Inside the Diet of an Elite Marathoner: How Ariana Hilborn Fuels Her Workouts

On February 28, Ariana Hilborn won the Phoenix Half Marathon by over three minutes in 1:14:52 – averaging 5:43 per mile for over 13 miles.

A week later, she placed second at the Mountain to Fountain 15k in 53:03.

Ariana Hilborn

Impressed? Me too!

Ariana Hilborn is a professional distance runner for the Sonoran Distance Project in Phoenix Arizona. Previously a member of the Hansons Brooks professional team, she is now coached by John Reich and is sponsored by Brooks and Garden of Life.

She started running in 2007 and debuted with a 4:36 marathon. But within three years, she completely transformed her running: in 2011, she qualified for the Olympic Marathon Trials, beating the “A” Standard of 2:39:00. Her current marathon personal best is 2:35:20 set at the Twin Cities Marathon in 2014.

Her other personal bests include:

  • 5k: 16:59 (road)
  • 10k: 34:53 (road)
  • 10-mile: 57:56
  • Half-Marathon: 1:14:22

Now, she’s training for several spring races including the Eugene Half Marathon with the goal of running a fall marathon.

In this article, you’ll see exactly how an elite female runner eats during peak training: from her pre-run fuel, lunch, and dinner, even her alcoholic beverage of choice.

I’m sharing this with you today because there’s a lot to learn from what the best runners in the world eat on a daily basis.

And like the vast majority of professional runners, Ariana follows a few simple rules:

  • She doesn’t count calories, fret over nutrient percentages, or “score” her food in any way
  • She doesn’t follow any specific “diet”
  • She eats animal products like meat and dairy
  • She eats a lot of carbohydrate

These high level lessons can help all of us understand what an optimal diet looks like for endurance runners.

But this is not a meal plan that you should copy. Ariana has found what works best for her – and you should too, since we all respond to food differently.

The goal with this article is to illustrate the practical implications of the food principles we’ve found to work best with runners.

These are the same principles in Nutrition for Runners, which you can learn more about here by downloading a free audio seminar with Anne Mauney, RD (the program’s co-author) and myself.

For anyone hoping to to optimize their marathon training diet, I hope this case study is helpful.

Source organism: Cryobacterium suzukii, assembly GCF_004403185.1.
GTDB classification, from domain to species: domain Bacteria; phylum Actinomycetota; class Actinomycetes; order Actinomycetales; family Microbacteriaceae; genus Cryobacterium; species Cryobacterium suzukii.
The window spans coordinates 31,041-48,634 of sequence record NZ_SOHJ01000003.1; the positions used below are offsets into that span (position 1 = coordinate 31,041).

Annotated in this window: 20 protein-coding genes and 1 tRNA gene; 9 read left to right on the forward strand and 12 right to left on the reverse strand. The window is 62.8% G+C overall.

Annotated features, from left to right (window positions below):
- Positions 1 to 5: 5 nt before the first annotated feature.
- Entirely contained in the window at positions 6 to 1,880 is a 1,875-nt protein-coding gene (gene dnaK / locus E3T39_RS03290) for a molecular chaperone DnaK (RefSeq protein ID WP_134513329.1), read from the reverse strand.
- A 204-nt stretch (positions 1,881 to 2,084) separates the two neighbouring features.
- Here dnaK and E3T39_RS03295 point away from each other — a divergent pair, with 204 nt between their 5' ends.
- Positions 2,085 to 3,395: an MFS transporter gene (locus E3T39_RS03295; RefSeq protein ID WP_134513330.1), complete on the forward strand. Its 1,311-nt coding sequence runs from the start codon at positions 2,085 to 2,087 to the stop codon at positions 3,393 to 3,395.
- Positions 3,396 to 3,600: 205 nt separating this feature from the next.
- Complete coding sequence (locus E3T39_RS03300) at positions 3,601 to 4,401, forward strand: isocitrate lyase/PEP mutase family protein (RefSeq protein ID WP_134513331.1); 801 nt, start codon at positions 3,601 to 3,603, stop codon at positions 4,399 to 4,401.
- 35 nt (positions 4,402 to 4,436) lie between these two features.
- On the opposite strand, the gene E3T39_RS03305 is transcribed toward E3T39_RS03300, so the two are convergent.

Ariana’s “Easy Day” Diet

Below is a sample of a typical day’s diet for Ariana on an easy day when she’s not running a workout or long run.

Keep in mind that when she recorded this food log, she was running 90 miles per week with several fast workouts.

Pre-run: Coffee with almond milk creamer and 12 ounces of water

Run: 8 miles at an easy pace

Breakfast: Generation UCAN chocolate protein smoothie with one banana, 1/2 cup Greek yogurt, 1 tablespoon Udo’s oil, and 2 tablespoons of Dark Chocolate Dreams Peanut Butter

Lunch: Turkey sandwich with Swiss cheese, one banana, Noosa Yoghurt, and one chocolate chip cookie. Also: Iron and Vitamin B12 supplements.

Snack: 12 ounces Green Juice (grapefruit, spinach, lettuce, cucumber, ginger, green apple), 1/2 cup tropical trail mix, iced tea.

Run: 30 minutes at an easy pace

Dinner: Dinner salad: greens, carrots, cabbage, and mushrooms. Red curried lentils with one cup rice and one Swami’s IPA beer.

Ariana’s Diet on a Workout Day

Here you’ll see a typical meal schedule for Ariana on a day when she’s running a challenging workout. Notice how this also includes a second run later in the day and a strength routine.

Pre-run (5am): 1 serving Generation UCAN with 12 ounces water (Tropical Orange is her favorite) and one cup of coffee with almond milk creamer.

Workout: Warm-up + 1 PowerBar gel (with caffeine). 3 x 2-miles with 1:00 rest + cool-down.

Post-run: Generation UCAN chocolate protein with 16 ounces of water

Breakfast: One banana and a Generation UCAN bar

Gym: 30 minute strength routine

Lunch: Turkey sandwich with Swiss cheese, lemon Noosa Yoghurt, and dark chocolate almond milk. Also: Iron and Vitamin B12 supplements.

Snack: One cup tropical trail mix, Green Juice (same as above), iced tea.

Run: 30 minutes at an easy pace

Dinner: Asian Noodle Salad from Kris Carr’s cookbook and one Swami’s IPA beer.

What Can We Learn From the Diet of an Elite Marathoner?

Like I mentioned, it would be unrealistic to copy Ariana’s diet. Just like it would be silly to copy her workout schedule.

But there are timeless principles and lessons we can draw from this example so that we can better plan our own diets.

Here’s what I see:

  1. At no point does Ariana go for a long period of time without eating. She eats breakfast, lunch, and dinner PLUS a snack and pre / post-run fueling.
  2. Her fueling strategy changes on days when she’s running hard.
  3. She doesn’t “back-load” her food intake with most of it coming at dinner and afterward with evening snacks.
  4. She enjoys a beer with dinner (I was so happy to see this – plus, she loves IPA’s, my beer of choice so I’m just thrilled).
  5. There’s little to no processed foods in her diet.
  6. She isn’t on a low-carb, high-fat, or some other fad diet.

What do you notice about her diet?

I’d love to hear what YOU think about this diet. As always, keep it positive 🙂

What’s absent from this diet?

What’s surprisingly included in her diet?

Is there anything that surprises you?

Would you like to see more of these diet case studies?

Share your thoughts in the comments below.

And if you really want to geek out on diet, get our free nutrition e-course here (audio seminars, sample recipes, case studies, and a lot more).

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Join our free course to help you better prevent injuries, develop runner-specific strength, and avoid the big mistakes that get runners hurt

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